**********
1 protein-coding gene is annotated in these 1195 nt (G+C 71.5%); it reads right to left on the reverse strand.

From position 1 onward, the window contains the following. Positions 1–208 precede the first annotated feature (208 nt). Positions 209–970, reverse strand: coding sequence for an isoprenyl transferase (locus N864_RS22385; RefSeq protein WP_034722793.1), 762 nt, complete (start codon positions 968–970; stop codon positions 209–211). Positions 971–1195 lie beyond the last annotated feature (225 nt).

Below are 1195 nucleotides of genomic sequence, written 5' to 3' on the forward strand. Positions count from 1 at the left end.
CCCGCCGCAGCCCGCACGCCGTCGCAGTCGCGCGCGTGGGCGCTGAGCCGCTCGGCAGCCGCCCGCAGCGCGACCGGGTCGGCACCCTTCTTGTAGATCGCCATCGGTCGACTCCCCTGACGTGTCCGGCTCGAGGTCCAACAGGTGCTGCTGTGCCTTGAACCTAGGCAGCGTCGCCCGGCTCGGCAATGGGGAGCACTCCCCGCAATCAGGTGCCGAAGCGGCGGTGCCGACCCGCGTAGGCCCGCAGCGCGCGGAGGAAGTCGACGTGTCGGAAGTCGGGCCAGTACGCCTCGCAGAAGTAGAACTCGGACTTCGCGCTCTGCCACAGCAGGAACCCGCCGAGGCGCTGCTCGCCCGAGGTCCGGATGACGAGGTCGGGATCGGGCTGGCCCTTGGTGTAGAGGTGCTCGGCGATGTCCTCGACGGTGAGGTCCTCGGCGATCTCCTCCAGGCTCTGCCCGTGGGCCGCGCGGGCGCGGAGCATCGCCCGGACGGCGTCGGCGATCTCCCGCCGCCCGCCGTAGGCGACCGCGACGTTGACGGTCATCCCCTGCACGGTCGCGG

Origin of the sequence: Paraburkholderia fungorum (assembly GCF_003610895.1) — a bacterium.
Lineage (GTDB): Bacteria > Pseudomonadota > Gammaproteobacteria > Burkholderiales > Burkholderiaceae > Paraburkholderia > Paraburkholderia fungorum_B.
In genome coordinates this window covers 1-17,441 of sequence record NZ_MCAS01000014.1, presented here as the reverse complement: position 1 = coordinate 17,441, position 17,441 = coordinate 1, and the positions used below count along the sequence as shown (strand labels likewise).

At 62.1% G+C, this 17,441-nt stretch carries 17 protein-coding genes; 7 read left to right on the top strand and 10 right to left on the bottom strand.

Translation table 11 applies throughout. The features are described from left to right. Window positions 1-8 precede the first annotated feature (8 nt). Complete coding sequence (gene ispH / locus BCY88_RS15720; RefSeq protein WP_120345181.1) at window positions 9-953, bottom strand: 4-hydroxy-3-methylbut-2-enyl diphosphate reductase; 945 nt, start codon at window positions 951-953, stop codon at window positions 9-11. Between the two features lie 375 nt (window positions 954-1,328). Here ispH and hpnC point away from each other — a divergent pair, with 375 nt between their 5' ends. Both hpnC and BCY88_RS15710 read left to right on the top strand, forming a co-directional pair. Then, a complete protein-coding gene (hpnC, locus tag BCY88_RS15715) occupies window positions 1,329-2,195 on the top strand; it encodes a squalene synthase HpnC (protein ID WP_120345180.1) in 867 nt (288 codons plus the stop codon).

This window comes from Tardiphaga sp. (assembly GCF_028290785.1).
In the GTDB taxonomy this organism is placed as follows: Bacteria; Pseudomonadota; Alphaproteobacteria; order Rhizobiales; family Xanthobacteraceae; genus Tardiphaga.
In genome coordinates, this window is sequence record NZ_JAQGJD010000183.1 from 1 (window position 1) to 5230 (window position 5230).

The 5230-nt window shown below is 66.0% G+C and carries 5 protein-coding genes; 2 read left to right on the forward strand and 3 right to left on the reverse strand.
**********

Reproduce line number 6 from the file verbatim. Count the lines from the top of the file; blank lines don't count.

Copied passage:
Lineage (GTDB): Bacteria > Pseudomonadota > Gammaproteobacteria > Burkholderiales > Burkholderiaceae > Paraburkholderia > Paraburkholderia fungorum_B.